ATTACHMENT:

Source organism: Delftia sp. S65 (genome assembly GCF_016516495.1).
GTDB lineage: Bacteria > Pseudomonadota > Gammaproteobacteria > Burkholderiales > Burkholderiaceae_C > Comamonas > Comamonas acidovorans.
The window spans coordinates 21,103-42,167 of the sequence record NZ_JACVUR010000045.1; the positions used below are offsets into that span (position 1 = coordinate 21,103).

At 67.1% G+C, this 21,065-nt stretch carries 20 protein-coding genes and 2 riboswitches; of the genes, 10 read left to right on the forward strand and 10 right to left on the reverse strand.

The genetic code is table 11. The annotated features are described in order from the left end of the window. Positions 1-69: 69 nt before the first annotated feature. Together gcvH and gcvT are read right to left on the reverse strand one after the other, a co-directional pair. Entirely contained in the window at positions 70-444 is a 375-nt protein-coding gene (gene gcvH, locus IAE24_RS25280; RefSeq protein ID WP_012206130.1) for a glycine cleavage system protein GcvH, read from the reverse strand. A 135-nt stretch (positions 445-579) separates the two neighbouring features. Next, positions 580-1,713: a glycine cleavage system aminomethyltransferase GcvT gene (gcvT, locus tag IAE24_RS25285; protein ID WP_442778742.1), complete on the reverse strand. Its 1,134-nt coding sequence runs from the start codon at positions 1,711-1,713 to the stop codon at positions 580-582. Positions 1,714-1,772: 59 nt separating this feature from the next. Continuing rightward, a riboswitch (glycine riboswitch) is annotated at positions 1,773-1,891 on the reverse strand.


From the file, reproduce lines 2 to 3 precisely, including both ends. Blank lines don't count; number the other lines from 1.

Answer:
GTDB lineage: Bacteria > Pseudomonadota > Gammaproteobacteria > Burkholderiales > Burkholderiaceae_C > Comamonas > Comamonas acidovorans.
The window spans coordinates 21,103-42,167 of the sequence record NZ_JACVUR010000045.1; the positions used below are offsets into that span (position 1 = coordinate 21,103).